Sunday, June 10, 2018

During coyote hunting derbies, contestants vie to kill more coyotes than their competitors. Wildlife activists believe the competitions are unethical, and are pushing to make them a thing of the past.

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The Case Of The Stolen Succulents

Sunday, May 20, 2018

California Fish and Wildlife agents are combating a rash of succulent poaching incidents on the state's coastline, apparently to satisfy a booming demand for the plants in Korean and Chinese markets.

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A Career Trucker Helps To Steer The Path For Self-Driving Trucks

Sunday, April 08, 2018

Jeff Runions has spent almost four decades in the trucking industry. Now, he's helping drive the industry's shift toward automation, as a test driver for a self-driving trucking company.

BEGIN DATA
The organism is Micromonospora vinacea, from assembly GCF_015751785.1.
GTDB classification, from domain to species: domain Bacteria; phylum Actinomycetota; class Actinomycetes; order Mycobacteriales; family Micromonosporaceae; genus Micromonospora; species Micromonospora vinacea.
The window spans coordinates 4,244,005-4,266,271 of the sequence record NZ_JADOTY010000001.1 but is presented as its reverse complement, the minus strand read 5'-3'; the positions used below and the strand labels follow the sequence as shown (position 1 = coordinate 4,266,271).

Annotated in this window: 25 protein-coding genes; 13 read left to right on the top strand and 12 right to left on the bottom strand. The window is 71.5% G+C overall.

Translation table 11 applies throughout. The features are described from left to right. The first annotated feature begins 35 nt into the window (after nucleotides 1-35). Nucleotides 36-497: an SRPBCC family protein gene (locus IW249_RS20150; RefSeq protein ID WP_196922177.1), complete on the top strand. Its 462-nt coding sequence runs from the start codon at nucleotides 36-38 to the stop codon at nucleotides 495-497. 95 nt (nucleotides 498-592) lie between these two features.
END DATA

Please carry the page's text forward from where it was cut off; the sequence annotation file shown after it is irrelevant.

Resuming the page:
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An Afghan Military Interpreter Finds Footing In The U.S. Gig Economy

Sunday, April 01, 2018

Ajmal Faqiri came to the U.S. on a Special Immigrant Visa after working as a interpreter and translator for the U.S. military in his home country of Afghanistan. Now, he works the gig economy.

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A NASA Astronaut Stays In Orbit With SpaceX And Boeing

Sunday, March 25, 2018

Sunita Williams was the second female commander of the International Space Station. Now, she says her new job working with private companies to develop space technologies feels like a new frontier.